Twitter found itself outside India's ‘safe harbour’ intermediary liability rules that normally provide legal protection against its user-generated content on June 16. Ravi Shankar Prasad, the Minister of Law and Justice, Electronics and Information Technology and Communications of India, elaborated in a series of tweets on how the company failed to comply with the 2021 Information Technology Rules of the 2000 Indian IT Act. In response, In late June, Indian news outlets the Quint and the Wire filed petitions to the Delhi High Court challenging the constitutional validity of these rules.
Hearing update: Petitions filed by @TheQuint and @thewire_in challenging the validity of Information Technology (Intermediary Guidelines and Digital Media Ethics Code) Rules, 2021 are listed before the Delhi High Court. We will observe the proceedings and keep you updated. (1/n) pic.twitter.com/NP8krOES4J
— Internet Freedom Foundation (IFF) (@internetfreedom) June 28, 2021
While Prasad has been highly vocal about Twitter's alleged non-compliance with India's IT Rules, many free-speech activists and civil society representatives suggest that the rules themselves are the problem. The United Nations Special Rapporteurs on freedom of expression, privacy and right of peaceful assembly released a report on June 11 underlining how the rules ‘do not appear to meet the requirements of international law and standards related to the rights to privacy and to freedom of opinion and expression.’
Prasad announced Twitter's noncompliance a few hours after police lodged a report in Ghaziabad in the Indian state of Uttar Pradesh, where a 72-year-old Muslim man was assaulted by five Hindu nationalist men. Many Twitter users tweeted about this event, and Twitter eventually restricted tweets from 50 users related to this incident by the request from India's IT ministry.
There are numerous queries arising as to whether Twitter is entitled to safe harbour provision. However, the simple fact of the matter is that Twitter has failed to comply with the Intermediary Guidelines that came into effect from the 26th of May.
— Ravi Shankar Prasad (@rsprasad) June 16, 2021
This announcement occurred right after Twitter's alleged non-compliance with the IT Rules. The Indian government has repeatedly attempted to have tweets taken down that are critical to the government. Patra and many others affiliated with BJP had in mid-May falsely accused the Indian National Congress of developing a ‘toolkit’ to hurt the image of Indian Prime Minister Narendra Modi during India's second wave of the COVID-19 pandemic in 2021. The Indian government then warned Twitter in mid-May to remove the ‘manipulated media’ flag for tweets by BJP spokesperson Sambit Patra. In late May The Delhi Police raided the Twitter office.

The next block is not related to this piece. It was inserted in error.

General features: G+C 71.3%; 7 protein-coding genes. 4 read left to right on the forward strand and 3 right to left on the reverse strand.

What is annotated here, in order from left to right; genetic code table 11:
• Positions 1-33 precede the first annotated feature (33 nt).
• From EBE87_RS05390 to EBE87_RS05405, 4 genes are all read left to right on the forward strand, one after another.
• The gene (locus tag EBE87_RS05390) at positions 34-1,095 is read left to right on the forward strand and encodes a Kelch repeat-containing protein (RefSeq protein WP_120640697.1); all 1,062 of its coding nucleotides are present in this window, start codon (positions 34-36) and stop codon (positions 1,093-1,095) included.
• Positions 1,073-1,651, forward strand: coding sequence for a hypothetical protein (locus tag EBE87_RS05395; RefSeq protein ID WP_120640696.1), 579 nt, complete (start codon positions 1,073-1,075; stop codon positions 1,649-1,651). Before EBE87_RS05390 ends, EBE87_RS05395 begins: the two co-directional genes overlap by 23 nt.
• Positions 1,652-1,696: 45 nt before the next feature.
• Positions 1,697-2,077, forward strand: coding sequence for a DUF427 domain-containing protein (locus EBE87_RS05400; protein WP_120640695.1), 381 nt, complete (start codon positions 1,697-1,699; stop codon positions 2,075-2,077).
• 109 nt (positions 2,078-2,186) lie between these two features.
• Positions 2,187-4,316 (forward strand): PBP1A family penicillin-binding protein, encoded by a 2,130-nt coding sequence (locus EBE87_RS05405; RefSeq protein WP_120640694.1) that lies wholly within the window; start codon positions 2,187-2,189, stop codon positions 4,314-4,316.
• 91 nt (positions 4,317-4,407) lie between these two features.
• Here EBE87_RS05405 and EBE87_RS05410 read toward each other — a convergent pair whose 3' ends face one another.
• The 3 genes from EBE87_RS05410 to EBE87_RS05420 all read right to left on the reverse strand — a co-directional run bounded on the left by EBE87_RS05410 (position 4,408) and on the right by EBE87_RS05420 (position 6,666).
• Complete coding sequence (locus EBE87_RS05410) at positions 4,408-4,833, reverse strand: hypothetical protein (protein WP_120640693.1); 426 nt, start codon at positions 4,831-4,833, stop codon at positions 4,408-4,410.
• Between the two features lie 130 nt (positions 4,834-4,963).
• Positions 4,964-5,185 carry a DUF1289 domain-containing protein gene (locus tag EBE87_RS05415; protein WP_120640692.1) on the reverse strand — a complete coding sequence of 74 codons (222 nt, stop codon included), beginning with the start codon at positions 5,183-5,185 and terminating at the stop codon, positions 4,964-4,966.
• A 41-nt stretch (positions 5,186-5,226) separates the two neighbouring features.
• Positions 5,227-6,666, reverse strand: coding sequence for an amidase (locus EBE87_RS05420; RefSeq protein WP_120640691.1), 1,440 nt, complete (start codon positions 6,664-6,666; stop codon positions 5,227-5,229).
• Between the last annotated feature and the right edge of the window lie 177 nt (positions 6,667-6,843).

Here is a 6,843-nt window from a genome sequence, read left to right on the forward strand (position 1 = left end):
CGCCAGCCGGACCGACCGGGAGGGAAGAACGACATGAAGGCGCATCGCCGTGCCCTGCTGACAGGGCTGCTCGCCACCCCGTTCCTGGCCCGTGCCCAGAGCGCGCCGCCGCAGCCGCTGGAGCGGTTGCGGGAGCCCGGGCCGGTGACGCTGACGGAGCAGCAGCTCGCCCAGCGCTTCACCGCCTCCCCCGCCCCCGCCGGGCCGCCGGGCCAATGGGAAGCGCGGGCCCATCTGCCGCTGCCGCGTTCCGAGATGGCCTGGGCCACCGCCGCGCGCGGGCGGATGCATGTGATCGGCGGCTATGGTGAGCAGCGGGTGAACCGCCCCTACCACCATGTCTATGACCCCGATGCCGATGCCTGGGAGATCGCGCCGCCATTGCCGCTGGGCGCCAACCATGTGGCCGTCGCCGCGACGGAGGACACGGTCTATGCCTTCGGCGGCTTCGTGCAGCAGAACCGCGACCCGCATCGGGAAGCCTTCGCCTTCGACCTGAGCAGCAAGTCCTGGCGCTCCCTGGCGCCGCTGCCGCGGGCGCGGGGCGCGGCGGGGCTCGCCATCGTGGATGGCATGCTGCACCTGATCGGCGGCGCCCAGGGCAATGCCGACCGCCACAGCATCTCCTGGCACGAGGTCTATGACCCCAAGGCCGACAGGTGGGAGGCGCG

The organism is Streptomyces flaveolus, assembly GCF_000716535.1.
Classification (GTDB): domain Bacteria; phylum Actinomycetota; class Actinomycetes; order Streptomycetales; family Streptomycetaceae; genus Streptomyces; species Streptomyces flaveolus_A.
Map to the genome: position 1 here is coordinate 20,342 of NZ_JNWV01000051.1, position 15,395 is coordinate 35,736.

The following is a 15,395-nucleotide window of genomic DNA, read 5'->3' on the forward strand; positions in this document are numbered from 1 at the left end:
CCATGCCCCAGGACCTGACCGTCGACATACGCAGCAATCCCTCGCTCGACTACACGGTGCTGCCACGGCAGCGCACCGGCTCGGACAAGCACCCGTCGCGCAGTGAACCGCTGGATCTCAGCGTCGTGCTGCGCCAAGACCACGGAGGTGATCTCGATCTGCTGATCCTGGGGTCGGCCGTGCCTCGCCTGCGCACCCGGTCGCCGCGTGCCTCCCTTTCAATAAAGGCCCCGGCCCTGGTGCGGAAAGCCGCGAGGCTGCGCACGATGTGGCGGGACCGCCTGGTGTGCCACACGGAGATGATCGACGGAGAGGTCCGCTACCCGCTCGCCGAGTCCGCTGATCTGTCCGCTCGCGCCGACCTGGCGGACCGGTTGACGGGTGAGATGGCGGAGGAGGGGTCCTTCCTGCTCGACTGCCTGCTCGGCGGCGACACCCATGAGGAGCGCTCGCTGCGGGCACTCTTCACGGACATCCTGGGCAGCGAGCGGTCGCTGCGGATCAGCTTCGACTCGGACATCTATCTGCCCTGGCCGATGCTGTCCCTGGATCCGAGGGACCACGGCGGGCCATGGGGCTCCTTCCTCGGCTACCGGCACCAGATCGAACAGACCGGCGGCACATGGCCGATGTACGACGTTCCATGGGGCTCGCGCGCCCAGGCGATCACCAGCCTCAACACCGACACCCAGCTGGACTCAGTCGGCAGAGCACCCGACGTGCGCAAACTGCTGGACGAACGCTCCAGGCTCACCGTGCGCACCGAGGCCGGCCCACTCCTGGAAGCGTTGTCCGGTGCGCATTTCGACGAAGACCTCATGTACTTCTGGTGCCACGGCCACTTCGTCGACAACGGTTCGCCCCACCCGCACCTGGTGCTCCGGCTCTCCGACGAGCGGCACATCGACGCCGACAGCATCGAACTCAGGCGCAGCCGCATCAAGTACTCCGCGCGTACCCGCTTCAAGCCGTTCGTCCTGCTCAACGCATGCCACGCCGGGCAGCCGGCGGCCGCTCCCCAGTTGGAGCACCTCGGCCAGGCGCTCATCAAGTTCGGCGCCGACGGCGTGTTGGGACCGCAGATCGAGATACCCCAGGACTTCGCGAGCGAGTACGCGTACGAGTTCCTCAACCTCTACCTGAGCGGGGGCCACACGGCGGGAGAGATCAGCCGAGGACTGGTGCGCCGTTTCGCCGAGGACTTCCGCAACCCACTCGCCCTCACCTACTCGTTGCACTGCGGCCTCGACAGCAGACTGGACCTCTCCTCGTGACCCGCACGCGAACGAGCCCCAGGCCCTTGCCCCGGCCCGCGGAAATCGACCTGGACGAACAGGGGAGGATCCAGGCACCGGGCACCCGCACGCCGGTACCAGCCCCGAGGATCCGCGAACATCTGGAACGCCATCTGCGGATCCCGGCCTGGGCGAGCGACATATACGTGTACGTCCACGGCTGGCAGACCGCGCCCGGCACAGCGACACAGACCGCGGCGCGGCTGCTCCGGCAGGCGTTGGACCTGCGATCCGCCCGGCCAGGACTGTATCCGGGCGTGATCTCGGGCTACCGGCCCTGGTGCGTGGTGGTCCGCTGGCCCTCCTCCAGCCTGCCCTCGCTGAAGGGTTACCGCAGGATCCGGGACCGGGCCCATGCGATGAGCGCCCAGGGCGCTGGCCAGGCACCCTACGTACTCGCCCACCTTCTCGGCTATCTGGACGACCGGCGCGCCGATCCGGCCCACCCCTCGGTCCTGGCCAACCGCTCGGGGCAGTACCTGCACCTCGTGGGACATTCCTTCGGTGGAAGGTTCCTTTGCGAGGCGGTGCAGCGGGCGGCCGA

The Centre for Internet and Society, a respected Indian policy research organisation, suggested in a detailed report on intermediary liability in India that Section 69A of the IT Act has been abused by the Indian government as a justification for the removal of content that is constitutionally protected as freedom of expression. The authors of this report fear that the IT Act is undermining social media companies’ ability to protect human rights on their platforms.
On June 29, the Indian journalist Kashish Singh from the Quint claimed that a police report was filed against Twitter India's Managing Director Manish Maheshwari by the Bajrang Dal, a Hindu nationalist militant organisation. Bajrang Dal, BJP and a range of other right-wing, Hindu nationalist organisations constitute the Sangh Parivar that is led by the paramilitary organisation Rashtriya Swayamsevak Sangh (RSS).
Twitter India Managing Director Manish Maheshwari has been booked under Section 505 (2) of IPC and Section 74 of IT (Amendment) Act 2008 for showing wrong map of India on its website, on complaint of a Bajrang Dal leader in Bulandshahr.#TwitterIndiaMap #TwitterIndia
— Kashish (@Kashish_singh2) June 28, 2021
Prominent international civil society stakeholders such as Mozilla shared their grave concerns about India's IT rules when they came into effect in February 2021, suggesting they are endangering the open internet.
The rules are divided into three parts, with the first defining legal terms, including newly coined expressions such as “significant social media intermediaries” (SSMI, such as Facebook and Twitter), and the second and third parts detailing compliances and requirements. The Indian government's Ministry of Electronics and Information Technology (MeitY) is charged with administering the guidelines for messaging-related intermediaries such as WhatsApp (owned by Facebook), Facebook Messenger and Telegram, and media-related intermediaries such as Facebook, Instagram (owned by Facebook) and Twitter.
Part three of the rules also aims to regulate digital news media, but the details about such platforms are still unclear, as is the regulation of over-the-top (OTT) platforms including Amazon Prime, Disney+Hotstar and Netflix through the Ministry of Information and Broadcasting. The petitions filed by the Quint and the Wire to the Delhi High Court, perhaps, will help to clarify the constitutionality of these rules.